Poultry production is very diversified by its types of production (broilers, layers, turkeys, ducks, guinea fowls, etc.) and by the multiple production systems (standard, label, organic).
Each faces specific challenges to increase technical performance, reinforce the comfort of birds and limit the development of pathologies.
Starter period, food transition, high density, etc. have a direct impact on digestive microbiota, and are conducive to the development of bacteria and parasites.
Predominant in poultry, E. Coli opportunistically takes advantage of a weakened microbiota or metabolic challenges to develop.
It is the main bacterial pathogen requiring the use of antibiotics in poultry farming mainly on broilers and turkeys.
Due to its high production of toxins, Clostridium Perfringens is the starting point of necrotic enteritis in broilers.
Many other pathogens, present commensally are developed following a stressful situation and contribute to microbiota imbalances.
Impact on the capacity of the intestine to valorize feed is immediate (reduction of intestinal villi, increased intestinal permeability, etc).
Often this imbalance is associated with diarrhea, wet litter and even increased mortality.
Antibiotic « growth factors » still widely used in the world participate to regulate and stabilize digestive microbiota.
➜ Alternatives are developed mainly in Europe following the banning of these molecules.
Frequently present in poultry production with significant repercussions in gallus, eimeria parasites (of which E. tenella, E. maxima, E. acervulina, the most pathogenic) create significant intestinal lesions by their multiplication in enterocytes.
They contribute to the destabilization of microbiota. Their control is essential and requires the use of chemical coccidiostats, ionophores or other alternatives (vaccines...).
➜ The protection of hepatocytes and the stimulation of biliary production is essential to reduce hepatic overload throughout the production cycle.
The liver is particularly solicited in laying hens for the export of nutrients into the egg.
Hepatic steatosis can occur from the peak of laying ➜ lipids accumulate in the liver to represent up to 70% of the organ’s dry mass.
Protection of liver function is essential to ensure egg production and longevity of animals.
Also, cereals and cakes are increasingly subject to the risks of mycotoxins ➜ after ingestion their effects are harmful to the liver, first organ to filter these toxins.
Moreover, antibiotics consumption during the laying cycle impact liver function.
The respiratory system of poultry is sensitive to aggressions, as it is composed of air sacs with thin membranes that are accessible to pathogens.
Dust, poor ventilation, high density, bacterial and viral passages are the main cause of respiratory infection.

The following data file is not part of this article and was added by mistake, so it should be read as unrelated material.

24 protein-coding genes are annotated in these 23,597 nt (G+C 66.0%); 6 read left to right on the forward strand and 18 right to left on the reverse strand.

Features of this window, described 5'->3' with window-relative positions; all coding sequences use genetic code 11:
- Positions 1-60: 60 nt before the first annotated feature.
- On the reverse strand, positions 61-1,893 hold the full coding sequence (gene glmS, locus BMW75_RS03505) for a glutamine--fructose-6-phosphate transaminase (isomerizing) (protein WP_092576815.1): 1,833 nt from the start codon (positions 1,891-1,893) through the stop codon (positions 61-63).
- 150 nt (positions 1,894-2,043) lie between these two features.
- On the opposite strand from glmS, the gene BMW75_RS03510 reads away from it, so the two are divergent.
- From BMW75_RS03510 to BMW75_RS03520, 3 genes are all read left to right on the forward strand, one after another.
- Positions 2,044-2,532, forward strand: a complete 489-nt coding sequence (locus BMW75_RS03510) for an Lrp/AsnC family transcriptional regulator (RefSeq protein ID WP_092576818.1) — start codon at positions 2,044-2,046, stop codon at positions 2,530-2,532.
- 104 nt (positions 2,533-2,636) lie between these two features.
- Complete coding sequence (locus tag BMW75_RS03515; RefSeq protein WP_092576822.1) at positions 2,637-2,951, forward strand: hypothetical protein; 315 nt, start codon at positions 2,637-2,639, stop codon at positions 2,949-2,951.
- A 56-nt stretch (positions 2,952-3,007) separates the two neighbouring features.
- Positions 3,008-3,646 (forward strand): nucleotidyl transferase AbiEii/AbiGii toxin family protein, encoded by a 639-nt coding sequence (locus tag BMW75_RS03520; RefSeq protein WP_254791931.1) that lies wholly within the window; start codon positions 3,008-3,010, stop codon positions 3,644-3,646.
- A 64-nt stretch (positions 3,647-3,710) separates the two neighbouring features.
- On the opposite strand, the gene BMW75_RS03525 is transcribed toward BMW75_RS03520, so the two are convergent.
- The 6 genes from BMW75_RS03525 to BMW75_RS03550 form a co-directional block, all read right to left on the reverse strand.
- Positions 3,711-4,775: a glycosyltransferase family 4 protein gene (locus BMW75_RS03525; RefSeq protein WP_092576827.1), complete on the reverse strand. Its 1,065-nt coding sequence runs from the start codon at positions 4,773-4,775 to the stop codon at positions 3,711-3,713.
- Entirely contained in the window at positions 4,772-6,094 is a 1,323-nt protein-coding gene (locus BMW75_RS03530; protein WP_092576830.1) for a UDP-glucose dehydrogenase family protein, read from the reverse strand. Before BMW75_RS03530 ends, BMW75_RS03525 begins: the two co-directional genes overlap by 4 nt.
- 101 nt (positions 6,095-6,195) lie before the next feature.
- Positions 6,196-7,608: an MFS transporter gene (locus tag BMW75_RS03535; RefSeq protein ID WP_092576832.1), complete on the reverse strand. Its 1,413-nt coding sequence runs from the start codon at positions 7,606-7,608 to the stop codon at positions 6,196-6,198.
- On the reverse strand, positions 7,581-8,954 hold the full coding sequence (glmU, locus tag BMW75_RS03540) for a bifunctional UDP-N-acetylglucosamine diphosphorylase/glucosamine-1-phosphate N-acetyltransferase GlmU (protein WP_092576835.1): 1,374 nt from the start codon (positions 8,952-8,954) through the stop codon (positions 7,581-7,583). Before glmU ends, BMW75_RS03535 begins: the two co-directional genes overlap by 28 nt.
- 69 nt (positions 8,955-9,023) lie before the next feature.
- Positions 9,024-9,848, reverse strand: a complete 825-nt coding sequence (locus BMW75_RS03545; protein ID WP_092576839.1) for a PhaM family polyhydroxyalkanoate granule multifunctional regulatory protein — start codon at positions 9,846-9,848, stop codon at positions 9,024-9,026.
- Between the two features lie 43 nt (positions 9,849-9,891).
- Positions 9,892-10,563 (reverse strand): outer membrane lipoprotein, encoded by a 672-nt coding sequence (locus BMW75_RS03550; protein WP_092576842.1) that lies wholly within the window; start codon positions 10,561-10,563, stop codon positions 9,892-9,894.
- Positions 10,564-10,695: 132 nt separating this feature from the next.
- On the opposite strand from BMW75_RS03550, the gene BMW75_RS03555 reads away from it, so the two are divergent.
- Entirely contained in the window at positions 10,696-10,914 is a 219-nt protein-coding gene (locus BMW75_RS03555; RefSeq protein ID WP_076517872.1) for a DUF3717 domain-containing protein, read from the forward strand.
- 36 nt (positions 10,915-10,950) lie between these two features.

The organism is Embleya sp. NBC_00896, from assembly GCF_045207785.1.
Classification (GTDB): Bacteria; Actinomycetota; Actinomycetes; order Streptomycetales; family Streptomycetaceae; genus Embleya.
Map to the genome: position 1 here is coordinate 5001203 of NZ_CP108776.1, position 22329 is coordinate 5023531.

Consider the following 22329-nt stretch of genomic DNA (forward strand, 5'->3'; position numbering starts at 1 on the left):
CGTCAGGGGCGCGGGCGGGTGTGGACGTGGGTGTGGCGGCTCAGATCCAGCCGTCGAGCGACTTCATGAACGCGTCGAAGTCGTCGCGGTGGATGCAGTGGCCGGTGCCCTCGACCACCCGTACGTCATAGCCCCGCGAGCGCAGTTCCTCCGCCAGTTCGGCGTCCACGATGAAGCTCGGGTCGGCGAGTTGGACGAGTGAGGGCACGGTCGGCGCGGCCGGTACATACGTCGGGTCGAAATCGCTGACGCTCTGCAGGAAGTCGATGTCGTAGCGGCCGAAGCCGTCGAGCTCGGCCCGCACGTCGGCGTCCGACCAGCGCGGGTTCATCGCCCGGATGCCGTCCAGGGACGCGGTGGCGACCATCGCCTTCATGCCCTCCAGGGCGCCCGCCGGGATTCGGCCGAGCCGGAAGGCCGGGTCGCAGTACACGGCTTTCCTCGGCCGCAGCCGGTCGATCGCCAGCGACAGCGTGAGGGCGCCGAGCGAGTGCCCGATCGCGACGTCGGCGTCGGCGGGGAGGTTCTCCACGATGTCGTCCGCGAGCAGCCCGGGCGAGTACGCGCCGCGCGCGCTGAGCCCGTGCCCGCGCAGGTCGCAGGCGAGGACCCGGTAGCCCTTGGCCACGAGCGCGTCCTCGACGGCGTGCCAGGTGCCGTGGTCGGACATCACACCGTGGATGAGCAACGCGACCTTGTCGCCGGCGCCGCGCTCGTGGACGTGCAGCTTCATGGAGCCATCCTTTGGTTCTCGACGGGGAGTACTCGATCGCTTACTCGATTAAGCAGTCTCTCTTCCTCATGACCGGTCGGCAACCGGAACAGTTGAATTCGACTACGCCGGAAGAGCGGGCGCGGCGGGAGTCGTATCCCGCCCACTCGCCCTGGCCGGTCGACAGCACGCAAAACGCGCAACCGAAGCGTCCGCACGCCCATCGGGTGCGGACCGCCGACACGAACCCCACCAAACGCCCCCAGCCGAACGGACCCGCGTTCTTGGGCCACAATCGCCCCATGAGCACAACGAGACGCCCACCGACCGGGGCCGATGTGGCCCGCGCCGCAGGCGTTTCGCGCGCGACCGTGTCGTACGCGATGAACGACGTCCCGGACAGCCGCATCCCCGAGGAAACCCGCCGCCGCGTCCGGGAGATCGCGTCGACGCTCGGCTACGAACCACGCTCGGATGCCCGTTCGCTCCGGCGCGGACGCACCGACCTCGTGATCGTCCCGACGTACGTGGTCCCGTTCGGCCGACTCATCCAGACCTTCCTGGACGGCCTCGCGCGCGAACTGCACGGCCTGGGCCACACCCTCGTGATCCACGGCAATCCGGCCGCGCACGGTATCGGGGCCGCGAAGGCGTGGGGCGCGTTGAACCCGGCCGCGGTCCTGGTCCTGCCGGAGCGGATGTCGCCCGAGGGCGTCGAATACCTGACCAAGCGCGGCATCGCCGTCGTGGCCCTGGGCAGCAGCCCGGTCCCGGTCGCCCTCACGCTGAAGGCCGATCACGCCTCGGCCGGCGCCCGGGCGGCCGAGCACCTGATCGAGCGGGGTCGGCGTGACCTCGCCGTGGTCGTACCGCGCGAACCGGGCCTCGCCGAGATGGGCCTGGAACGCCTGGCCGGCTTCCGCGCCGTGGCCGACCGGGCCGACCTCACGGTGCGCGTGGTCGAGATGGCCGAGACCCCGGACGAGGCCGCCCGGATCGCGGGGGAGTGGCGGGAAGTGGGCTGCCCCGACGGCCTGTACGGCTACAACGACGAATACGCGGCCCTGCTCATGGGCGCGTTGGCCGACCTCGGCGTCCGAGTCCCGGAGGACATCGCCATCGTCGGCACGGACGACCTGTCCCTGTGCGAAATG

Also, poultry digestive and respiratory systems are very close
➜ the translocation of digestive bacteria of E. Coli type to the respiratory system is frequent.
➜ Prevention makes it possible to limit pathogen translocation. Simultaneously with an infection, clearing the airways relieves the animal for proper oxygenation.
Management of parasitism is an issue for the poultry sector.
Digestive worms (ascaris, heterakis, capillaries, tapeworm) develop in the digestive system of poultry.
➜ Free range poultry are more affected by the eggs of these parasites present in the soil.
Ectoparasites such as red mites affect the well-being of laying hens.
These blood sucking parasites bite the hen which causes nervousness, anemia and mortality in cases of high infestation.
➜ Laying performances are impacted.
➜ Regular monitoring of parasite pressure is essential in order to maintain a host/parasite balance that is not harmful to the animals.
As soon as they are detected, actions must be put in place to maintain low infestation and maintain production performance.
Flagellated protozoa are also parasites of poultry.
Histomonas meleagridis is particularly pathogen for turkeys, guineafowls or partridges and without therapeutic solutions.
It also affects other poultry, with the prevalence in laying hens increasing with the evolution of floor and free-range farming.
Transition, intervention, transport... These periods favor the agitation of the animals (nervousness, pecking); and directly impact performances.
The regulation of stress hormones calms the animals and reduces excessive behavior in the buildings.
➜ Thus, improving the well-being of the animals and the farmers working conditions.
Poultry are subject to many metabolic stresses (transport, laying peak, feed transition, heat stress, etc.).
These various stresses generate chronic inflammatory reactions which provoke circulation of pro-inflammatory and inflammatory molecules in the body.
Over time, the immune system is weakened and pathologies develop.
➜ During periods of challenge, supporting the body helps limit the impact of oxidative stress.